866110617_5c08481cdc_o (1)Everything must touch!  Send feelers out
And love is like a vine, it is connecting us.
~ David Lauterstein


What connects one touch with another?  What role does breath play in the art of massage?

In yoga, if we do the postures and movement without full breathing, it is of limited structural and energetic benefit.  If we dance and don’t breath fully and naturally, we move in a stilted way,  So too if a therapist does a massage without fully and naturally breathing in and out, it’s like song without the right rhythm, it feels held back, stilted, you don’t feel like singing along.  Without the free breath of life, the massage will likely not have a deeper therapeutic impact.

When we do and teach massage, too often the concentration is overly much on what we do with our hands.  But – our energy doesn’t come from our hands!  It comes from breath.  Literally and figuratively, breathing fully in and out gives us aliveness in every cell, pulsation, and a sense of volume in our bodies as we move.  Breath is the first and last nourishment.  It is the breath with which we nurture and nourish our clients.

Plus the only inner rhythm that we have both conscious and unconscious control of is the breath.  The brainstem gives us the basic breath but we also have learned habits and voluntary control through the cerebrum, the home of the conscious mind.  Thus, through both the medullary and cerebral influence of breath, we access the explicit interface of both the conscious and the unconscious worlds.  Respiration is the deepest physiological and anatomical function over which we have conscious as well as unconscious control.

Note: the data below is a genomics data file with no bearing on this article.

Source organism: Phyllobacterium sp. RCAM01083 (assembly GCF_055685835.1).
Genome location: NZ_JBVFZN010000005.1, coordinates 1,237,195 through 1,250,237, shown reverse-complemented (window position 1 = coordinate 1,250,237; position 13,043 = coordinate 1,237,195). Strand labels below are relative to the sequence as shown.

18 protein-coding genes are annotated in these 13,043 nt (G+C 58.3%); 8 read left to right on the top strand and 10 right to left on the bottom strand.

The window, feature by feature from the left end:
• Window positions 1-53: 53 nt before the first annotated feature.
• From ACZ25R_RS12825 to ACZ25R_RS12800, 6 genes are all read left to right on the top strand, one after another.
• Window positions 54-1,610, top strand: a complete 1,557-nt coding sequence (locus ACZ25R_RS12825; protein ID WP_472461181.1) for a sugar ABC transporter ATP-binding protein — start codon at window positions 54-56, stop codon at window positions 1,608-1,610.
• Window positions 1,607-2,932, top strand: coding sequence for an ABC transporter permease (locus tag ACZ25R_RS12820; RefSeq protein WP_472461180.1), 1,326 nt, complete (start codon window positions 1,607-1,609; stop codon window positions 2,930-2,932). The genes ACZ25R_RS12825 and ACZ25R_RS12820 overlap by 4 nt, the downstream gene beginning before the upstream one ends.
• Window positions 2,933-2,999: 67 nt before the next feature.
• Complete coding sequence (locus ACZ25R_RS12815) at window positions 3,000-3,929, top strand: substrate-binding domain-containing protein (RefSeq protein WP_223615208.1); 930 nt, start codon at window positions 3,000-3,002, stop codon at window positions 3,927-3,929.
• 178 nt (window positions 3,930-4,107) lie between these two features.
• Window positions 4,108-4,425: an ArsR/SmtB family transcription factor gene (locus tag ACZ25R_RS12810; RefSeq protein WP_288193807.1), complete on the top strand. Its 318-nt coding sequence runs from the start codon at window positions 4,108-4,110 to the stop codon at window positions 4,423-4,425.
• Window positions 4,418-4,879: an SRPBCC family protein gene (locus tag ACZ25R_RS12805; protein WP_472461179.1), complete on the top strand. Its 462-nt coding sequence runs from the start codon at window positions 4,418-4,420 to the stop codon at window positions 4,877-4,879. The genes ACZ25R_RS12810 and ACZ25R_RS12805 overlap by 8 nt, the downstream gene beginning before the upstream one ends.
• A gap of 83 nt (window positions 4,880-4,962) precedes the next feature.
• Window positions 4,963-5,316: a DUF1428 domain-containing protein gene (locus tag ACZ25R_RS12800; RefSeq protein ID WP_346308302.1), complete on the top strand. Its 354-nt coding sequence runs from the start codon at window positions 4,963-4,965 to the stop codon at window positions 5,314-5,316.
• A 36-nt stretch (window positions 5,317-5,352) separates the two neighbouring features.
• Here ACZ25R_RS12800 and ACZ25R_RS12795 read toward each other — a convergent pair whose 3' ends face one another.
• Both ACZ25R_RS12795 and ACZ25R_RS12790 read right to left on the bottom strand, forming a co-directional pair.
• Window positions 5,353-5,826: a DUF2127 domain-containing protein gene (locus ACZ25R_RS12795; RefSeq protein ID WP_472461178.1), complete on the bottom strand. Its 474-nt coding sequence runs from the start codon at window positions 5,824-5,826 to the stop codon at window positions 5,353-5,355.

The slow rhythm of freed, mindful breathing conveys a sense of grace.  Just like the most wonderful, the warmest breeze, breath will convey exquisitely a sense of ease. It will be a slow rhythmic, living vehicle for taking an important vacation from the rhythms and tasks of everyday life.

So to find the energy and responsive rhythm in a session with a client, we need to fully inhabit our own breath and be mindful of the depth and rhythm of theirs.  Then the massage is a duet of breath. It is the experience of harmony between two people.  The philosopher, Krishnamurti, said if six people would totally cooperate, the world would be instantly transformed.  Maybe we can say, for the world to be transformed, perhaps first it just takes two.

The art of massage, like life itself, depends on the breath. Every touch, like every note in a song, is strung like a bead on this living bracelet, this miraculous vine of breath that connects us all.